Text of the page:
[QODLink]
Africa
S Sudan asks officials to return stolen funds
President Salva Kiir asks more than 75 former and current senior government officials to return an estimated $4bn.
Last Modified: 06 Jun 2012 00:16
Salva Kiir says that citizens and international community are "alarmed" by country's corruption levels [Reuters]

In a letter that reveals a shocking level of government corruption, South Sudan President Salva Kiir has asked more than 75 former and current senior government officials to return an estimated $4bn in stolen funds to the country.

Corruption has plagued South Sudan's government since the 2005 peace deal that ended more than 20 years of civil war with Sudan.

In January, South Sudan's auditor general reported that nearly $1.5bn in government funds were unaccounted for from the 2005-06 fiscal year.

"...once we got to power, we forgot what we fought for and began to enrich ourselves at the expense of our people"

- Salva Kiir, South Sudan President

"We fought for freedom, justice and equality," the president's letter reads.

"Yet, once we got to power, we forgot what we fought for and began to enrich ourselves at the expense of our people."

The letter was dated May 3 and was obtained by the Associated Press news agency over the weekend.

Barnaba Marial Benjamin, the country's information minister confirmed its authenticity on Monday.

The president wrote that South Sudan's citizens and the international community were "alarmed" by the levels of corruption and that "the credibility of our government is on the line".

He promised amnesty for officials who return stolen funds and to keep the identities of those officials confidential.

Reclaiming missing funds

According to the statement, Kiir has reached out to heads of state in Africa, Europe, the Middle East and the United States to ask for help fighting South Sudan's corruption.

Benjamin said that Kenya, South Sudan's southern neighbour, is playing an active role in South Sudan's fight against corruption.

South Sudan has opened a bank account in Kenya where anyone who has taken government funds can
return them.

"If anybody again is found taking government funds in an inappropriate manner, there will be laws in place that will definitely punish such individuals," he said.

Earlier this year Kiir issued a decree ordering all public officials to declare their assets to the South Sudan Anti-Corruption Commission.

The call was supported by Vice President Riak Machar, who declared his assets to the commission in February. But the decree was initially ignored by many other officials.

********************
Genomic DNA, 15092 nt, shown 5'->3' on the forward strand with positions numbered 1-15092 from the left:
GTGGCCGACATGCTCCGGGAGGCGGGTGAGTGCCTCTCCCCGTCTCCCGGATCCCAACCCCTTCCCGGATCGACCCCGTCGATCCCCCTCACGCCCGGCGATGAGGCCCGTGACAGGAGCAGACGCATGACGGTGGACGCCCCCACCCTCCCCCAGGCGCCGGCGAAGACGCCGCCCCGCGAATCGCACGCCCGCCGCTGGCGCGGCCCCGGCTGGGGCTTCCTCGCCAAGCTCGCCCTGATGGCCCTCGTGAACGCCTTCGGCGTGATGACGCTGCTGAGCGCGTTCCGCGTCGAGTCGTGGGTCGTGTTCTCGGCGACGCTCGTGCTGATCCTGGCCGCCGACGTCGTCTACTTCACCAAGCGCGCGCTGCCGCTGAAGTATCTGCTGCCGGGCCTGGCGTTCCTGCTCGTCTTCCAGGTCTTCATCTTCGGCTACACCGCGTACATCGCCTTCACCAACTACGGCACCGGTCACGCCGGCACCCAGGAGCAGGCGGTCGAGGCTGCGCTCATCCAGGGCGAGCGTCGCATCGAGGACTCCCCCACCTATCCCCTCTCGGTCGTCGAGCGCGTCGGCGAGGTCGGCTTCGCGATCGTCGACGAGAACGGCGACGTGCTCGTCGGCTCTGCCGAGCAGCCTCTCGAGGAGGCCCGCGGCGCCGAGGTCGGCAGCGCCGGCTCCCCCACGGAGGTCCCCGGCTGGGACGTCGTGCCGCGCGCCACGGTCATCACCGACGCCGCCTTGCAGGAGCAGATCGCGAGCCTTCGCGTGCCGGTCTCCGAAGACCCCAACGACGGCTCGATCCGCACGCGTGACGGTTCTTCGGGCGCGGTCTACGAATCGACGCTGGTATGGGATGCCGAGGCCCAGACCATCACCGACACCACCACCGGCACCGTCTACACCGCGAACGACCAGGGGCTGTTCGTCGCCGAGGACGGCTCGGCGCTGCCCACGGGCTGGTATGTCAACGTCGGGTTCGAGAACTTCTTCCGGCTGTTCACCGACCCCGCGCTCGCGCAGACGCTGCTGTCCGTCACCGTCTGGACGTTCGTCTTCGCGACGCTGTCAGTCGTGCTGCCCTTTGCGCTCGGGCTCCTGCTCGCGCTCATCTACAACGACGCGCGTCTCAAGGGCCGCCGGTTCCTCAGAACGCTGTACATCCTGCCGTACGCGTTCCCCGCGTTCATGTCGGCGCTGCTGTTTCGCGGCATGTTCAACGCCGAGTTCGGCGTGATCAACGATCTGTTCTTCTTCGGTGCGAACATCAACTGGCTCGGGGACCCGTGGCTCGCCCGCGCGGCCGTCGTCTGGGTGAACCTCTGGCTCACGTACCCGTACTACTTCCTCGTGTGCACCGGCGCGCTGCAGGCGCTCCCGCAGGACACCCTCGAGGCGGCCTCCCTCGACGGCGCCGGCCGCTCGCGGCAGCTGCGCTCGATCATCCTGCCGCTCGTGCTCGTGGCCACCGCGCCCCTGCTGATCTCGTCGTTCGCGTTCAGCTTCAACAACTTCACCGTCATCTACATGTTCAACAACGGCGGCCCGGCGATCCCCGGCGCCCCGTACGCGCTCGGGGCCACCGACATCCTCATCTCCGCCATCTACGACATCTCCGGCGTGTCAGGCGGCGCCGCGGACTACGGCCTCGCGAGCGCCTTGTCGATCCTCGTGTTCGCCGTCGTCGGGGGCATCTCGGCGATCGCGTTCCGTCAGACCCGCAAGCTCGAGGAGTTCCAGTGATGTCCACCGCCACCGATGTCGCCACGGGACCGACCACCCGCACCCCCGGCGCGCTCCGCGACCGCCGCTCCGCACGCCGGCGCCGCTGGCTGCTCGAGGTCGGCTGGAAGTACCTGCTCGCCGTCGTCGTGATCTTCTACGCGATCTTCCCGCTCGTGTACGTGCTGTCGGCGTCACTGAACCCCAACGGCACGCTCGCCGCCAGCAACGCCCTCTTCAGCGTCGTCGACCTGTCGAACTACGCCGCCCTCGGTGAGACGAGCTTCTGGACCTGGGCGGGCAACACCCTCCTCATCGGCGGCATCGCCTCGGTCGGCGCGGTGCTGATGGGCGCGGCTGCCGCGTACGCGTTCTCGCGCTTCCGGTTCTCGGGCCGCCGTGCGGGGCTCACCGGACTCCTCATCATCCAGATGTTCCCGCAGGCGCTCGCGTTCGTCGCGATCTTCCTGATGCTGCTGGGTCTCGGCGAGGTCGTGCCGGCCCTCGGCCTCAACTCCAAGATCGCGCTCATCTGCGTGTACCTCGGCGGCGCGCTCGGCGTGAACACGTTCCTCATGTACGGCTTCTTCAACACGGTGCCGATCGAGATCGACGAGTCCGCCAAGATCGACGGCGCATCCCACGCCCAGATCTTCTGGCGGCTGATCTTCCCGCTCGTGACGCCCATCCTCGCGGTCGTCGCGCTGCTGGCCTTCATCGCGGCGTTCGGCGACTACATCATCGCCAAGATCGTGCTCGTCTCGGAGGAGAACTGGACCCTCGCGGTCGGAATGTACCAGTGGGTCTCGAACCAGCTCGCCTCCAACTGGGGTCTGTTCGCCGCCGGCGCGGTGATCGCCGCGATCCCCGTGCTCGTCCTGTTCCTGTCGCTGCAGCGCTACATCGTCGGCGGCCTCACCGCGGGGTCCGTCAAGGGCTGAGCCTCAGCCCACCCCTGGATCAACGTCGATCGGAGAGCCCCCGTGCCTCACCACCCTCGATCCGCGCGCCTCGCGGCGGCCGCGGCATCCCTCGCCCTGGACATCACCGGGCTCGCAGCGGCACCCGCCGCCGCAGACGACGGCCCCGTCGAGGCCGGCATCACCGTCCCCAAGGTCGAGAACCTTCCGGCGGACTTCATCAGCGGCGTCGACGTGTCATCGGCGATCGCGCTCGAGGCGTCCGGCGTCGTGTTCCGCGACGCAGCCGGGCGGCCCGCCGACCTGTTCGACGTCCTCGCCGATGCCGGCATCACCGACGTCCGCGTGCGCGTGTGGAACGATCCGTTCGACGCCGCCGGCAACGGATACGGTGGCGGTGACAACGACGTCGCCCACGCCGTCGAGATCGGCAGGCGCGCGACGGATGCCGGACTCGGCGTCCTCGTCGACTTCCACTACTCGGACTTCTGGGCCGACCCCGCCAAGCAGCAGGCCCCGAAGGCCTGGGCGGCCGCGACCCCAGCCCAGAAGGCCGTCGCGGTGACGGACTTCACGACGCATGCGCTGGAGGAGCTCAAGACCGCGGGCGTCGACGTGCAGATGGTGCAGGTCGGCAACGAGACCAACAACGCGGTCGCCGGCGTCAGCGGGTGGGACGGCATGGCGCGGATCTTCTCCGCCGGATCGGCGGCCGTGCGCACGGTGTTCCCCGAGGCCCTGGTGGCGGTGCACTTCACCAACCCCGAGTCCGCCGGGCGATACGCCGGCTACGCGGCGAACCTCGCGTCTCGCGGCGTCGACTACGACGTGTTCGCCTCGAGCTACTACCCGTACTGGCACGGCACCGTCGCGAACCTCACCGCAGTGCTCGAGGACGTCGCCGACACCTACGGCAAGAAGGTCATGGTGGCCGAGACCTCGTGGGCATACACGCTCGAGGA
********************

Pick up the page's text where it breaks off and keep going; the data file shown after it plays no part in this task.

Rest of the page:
The office of the president now says around 5,000 former and current public officials have declared their assets to the commission.

Continued tensions

Despite South Sudan's peaceful vote last year to break away from Sudan, tensions between the two sides remain, especially over what was once their shared oil industry.

South Sudan this year shut down its oil industry after accusing Sudan of stealing its oil.

That decision has resulted in the loss of tens of millions of dollars for the government.

Oil revenue last year accounted for about 98 per cent of the government budget before the shutdown.

Kiir has stepped up efforts to fight corruption this year, and his office on Friday released a statement detailing the country's anti-corruption efforts since the beginning of the year.

The release says South Sudan has already recovered an estimated $60m in stolen government money.

550

Source:
Agencies
Topics in this article
People
Country
Organisation
Featured on Al Jazeera
More than one-quarter of Gaza's population has been displaced, causing a humanitarian crisis.
Ministers and MPs caught on camera sleeping through important speeches have sparked criticism that they are not working.
Muslim charities claim discrimination after major UK banks began closing their accounts.
Italy struggles to deal with growing flood of migrants willing to risk their lives to reach the nearest European shores.
Featured
In Brussels, NGO staff are being trained to fill the shortfall of field workers in West Africa.
Lawsuit by 6-year-old girl, locked up for a year, reignites debate over indefinite detention of 'boat people'.
Indonesian and Malaysian authorities are keeping a close eye on local supporters of the hard-line Middle East group.
Citizens of the tiny African nation say they're increasingly anxious of the fallout after alleged coup.
A humanitarian crisis and a budget crisis converge in the heart of the human smuggling corridor in Texas.
join our mailing list